Alexis Kennedy said...

Your parents are awesome... but, that's always been evident by the person that they've raised. What a great story- timely too!! <3

Sam Curtin said...

Thank you so much! Today just felt like the right day to post this. It has been sitting on my blogger dashboard for far too long. I wanted to share it with the world. :)

GlendaQ said...

I know I've heard this story before but I like that you finally posted this! Love you!

Sam Curtin said...

Aww, thanks! Love you too! We NEED to get together soon!

Anonymous said...

This brought tears to my eyes this morning and I can imagine the lightening of the weight in your stomach. I'm married now, but my Mom adored my ex girlfriend (not really an ex since we didn't break up, just drifted slowly apart and took other partners, but I digress), but always brushed it off when I referred to her as my girlfriend. "Oh Sarah, you're just confused." lol. I love your parents' reaction. Hugs and Love and Bright Blessings to you!

Sam Curtin said...

Honestly I thought my parents would have the same reaction the whole "It's just a phase" or "You're confused" thing. Thanks for your kind words I feel great posting this entry after it was been sitting on my dashboard for so long! Hugs and blessings to you too, Sarah! :)

Vickie said...

Bravo and Huzzah to you for finding the strength. I didn't even admit to myself that I was attracted to girls until I was in my 40's. Since then I've never hidden it from anyone and actually been very vocal about it. But, I'm still not sure my parents admitted it to themselves.

Anyway, {{BIG HUGS}} to you and give those parents a HUGE hug as well. We all know they are pretty awesome, they made you, right?? <3

Sam Curtin said...

Thanks, hugs right back!! I think when I first realized I was attracted to girls and guys I was around the age of 14. It was when I was still in my Christian school and it was drilled into my head that that was a horrible thing. Took me until around 16 to actually come to terms with it and age 18 to actually start talking about it.

It's one of those things that to me is personal. I never was one to go around telling people but wouldn't hide it either. I'm the same way about my religious beliefs. I may be a loud extrovert but there are some things that are private. That's why I think it took me so long to post this story.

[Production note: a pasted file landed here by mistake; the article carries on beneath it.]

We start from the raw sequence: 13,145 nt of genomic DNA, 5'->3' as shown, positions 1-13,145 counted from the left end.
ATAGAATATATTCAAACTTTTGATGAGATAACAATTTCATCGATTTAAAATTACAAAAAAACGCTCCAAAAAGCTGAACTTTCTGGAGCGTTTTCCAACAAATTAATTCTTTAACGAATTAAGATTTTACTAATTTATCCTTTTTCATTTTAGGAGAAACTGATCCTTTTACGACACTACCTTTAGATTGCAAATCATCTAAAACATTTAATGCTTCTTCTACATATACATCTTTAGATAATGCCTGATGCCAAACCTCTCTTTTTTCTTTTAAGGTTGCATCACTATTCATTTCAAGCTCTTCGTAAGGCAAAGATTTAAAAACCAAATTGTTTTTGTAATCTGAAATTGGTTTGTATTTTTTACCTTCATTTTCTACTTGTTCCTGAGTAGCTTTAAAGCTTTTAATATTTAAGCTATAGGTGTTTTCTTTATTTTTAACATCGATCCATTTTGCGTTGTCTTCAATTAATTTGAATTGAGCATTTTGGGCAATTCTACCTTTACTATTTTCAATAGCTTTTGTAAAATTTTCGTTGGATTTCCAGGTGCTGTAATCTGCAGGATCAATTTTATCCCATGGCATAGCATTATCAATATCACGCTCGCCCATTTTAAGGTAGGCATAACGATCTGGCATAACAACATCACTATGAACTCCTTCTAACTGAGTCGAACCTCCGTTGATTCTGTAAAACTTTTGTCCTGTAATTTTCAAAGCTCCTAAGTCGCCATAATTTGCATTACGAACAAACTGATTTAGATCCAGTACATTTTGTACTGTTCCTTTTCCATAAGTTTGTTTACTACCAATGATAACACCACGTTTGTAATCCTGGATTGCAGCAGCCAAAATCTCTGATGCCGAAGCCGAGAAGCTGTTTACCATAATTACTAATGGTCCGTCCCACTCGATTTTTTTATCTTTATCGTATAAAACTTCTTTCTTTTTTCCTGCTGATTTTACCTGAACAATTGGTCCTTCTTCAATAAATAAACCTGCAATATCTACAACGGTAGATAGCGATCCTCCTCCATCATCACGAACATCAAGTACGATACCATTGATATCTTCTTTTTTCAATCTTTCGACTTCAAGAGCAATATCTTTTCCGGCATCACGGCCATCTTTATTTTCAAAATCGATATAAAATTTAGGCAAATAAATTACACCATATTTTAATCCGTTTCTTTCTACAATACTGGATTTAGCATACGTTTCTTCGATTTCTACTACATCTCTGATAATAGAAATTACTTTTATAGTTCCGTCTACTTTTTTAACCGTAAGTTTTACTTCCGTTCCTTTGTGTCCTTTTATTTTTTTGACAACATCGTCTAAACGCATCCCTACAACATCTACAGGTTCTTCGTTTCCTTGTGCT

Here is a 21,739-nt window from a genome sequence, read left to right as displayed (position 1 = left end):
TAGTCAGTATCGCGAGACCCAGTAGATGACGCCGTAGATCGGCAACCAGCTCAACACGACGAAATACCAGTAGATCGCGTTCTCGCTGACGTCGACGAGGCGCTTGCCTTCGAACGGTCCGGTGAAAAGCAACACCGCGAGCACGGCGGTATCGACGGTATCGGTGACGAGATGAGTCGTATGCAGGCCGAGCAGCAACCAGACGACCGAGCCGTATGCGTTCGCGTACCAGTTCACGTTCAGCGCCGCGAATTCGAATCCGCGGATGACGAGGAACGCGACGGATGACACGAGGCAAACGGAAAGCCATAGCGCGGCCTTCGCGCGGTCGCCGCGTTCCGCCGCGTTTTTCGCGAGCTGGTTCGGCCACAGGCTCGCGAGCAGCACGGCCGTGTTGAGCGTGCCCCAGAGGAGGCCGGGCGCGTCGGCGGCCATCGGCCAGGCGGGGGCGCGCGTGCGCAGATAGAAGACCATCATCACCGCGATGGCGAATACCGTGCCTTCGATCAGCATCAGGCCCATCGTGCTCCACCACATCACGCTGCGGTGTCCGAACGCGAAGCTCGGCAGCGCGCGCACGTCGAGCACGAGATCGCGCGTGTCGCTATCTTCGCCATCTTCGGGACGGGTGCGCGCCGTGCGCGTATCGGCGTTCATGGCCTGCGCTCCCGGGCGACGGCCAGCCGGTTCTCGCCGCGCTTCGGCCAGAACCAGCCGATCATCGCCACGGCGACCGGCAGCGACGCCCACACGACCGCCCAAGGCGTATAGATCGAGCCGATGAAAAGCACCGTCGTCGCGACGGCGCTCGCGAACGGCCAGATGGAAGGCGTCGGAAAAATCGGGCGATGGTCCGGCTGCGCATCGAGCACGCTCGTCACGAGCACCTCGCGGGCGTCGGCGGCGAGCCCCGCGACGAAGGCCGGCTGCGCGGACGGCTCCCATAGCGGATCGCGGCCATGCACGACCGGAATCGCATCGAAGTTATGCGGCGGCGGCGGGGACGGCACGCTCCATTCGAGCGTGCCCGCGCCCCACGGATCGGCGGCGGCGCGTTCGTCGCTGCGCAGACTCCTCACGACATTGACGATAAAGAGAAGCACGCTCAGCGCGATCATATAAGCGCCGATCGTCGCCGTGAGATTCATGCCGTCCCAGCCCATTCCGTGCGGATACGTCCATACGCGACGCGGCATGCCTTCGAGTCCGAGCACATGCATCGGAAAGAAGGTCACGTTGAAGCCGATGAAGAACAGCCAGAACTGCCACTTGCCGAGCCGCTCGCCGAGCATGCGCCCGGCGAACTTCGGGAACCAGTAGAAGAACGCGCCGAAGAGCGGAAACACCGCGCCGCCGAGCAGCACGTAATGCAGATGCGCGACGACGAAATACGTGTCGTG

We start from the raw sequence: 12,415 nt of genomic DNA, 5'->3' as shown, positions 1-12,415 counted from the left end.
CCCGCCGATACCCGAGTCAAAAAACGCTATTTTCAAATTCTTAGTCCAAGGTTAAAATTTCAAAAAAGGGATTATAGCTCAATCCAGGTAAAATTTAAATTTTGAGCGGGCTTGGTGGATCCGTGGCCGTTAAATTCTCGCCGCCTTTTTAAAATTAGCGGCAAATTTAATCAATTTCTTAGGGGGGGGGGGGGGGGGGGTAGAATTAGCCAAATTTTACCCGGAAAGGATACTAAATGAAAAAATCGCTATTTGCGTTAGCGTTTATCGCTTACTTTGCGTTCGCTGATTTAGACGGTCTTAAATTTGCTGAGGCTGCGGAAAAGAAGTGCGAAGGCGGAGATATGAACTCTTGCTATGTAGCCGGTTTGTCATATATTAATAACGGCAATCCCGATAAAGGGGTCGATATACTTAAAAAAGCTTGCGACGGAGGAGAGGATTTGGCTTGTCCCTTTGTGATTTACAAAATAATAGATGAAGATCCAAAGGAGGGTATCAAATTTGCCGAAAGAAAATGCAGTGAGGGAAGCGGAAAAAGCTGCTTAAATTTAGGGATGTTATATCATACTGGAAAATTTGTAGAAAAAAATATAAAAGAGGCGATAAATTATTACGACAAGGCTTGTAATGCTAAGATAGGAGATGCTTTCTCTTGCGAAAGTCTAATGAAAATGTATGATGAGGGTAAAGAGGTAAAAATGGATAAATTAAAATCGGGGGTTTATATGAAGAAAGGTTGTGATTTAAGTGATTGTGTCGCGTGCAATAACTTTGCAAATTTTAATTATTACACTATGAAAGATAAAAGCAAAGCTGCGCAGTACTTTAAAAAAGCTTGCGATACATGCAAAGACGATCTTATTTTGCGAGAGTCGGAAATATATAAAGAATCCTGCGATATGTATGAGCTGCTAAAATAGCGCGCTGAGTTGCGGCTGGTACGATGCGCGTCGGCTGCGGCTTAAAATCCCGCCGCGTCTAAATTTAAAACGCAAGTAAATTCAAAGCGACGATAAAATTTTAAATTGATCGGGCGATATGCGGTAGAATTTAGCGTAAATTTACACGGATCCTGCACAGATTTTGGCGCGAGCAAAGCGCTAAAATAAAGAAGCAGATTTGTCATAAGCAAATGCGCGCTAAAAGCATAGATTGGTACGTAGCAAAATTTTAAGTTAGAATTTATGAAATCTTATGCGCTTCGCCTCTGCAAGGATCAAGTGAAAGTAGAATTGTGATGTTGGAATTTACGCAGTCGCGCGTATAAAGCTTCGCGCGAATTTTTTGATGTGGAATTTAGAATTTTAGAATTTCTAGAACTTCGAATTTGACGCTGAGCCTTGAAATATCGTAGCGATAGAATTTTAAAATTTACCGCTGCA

Unknown said...

Oh Sam...I so love you.

You are amazing and I am so glad that your parents were kind and understanding and supportive of you.

I never hid that I am parents just kind of ignored it, as do most people in my life. That is fine with me.

Kudos to you for sharing your story. I know that took so much to admit.

You know what's funny? I find it really odd when people are totally straight. I would say a good 90 percent of the people I know and interact with are bi or gay, throughout my entire life, and that is a lot of people. So when I talk to someone who is totally straight, it honestly surprises me for some reason lol.

Love, love, love you Sammi!

Jennifer said...

It does my heart good to read stories about wonderful, accepting parents like yours.

Good for you!

Lilac Wolf (Angie or Angela) said...

LOL - I thought you were going to tell them you were pagan. There is nothing odd about you - sexuality is not a one or the other thing, it's very fluid. It shows how confident in yourself that you are (a good deal thanks to your parents) that you understand and accept that. *hugs*

Sam Curtin said...

Aww, love you too!!

Sam Curtin said...

Thanks Jennifer, I'm glad this post could do your heart good! :)

Sam Curtin said...

Lol! Yeah my parents have known I was pagan (or transitioning to paganism) for a while now. It's funny though my Dad still does call it my "witchy stuff."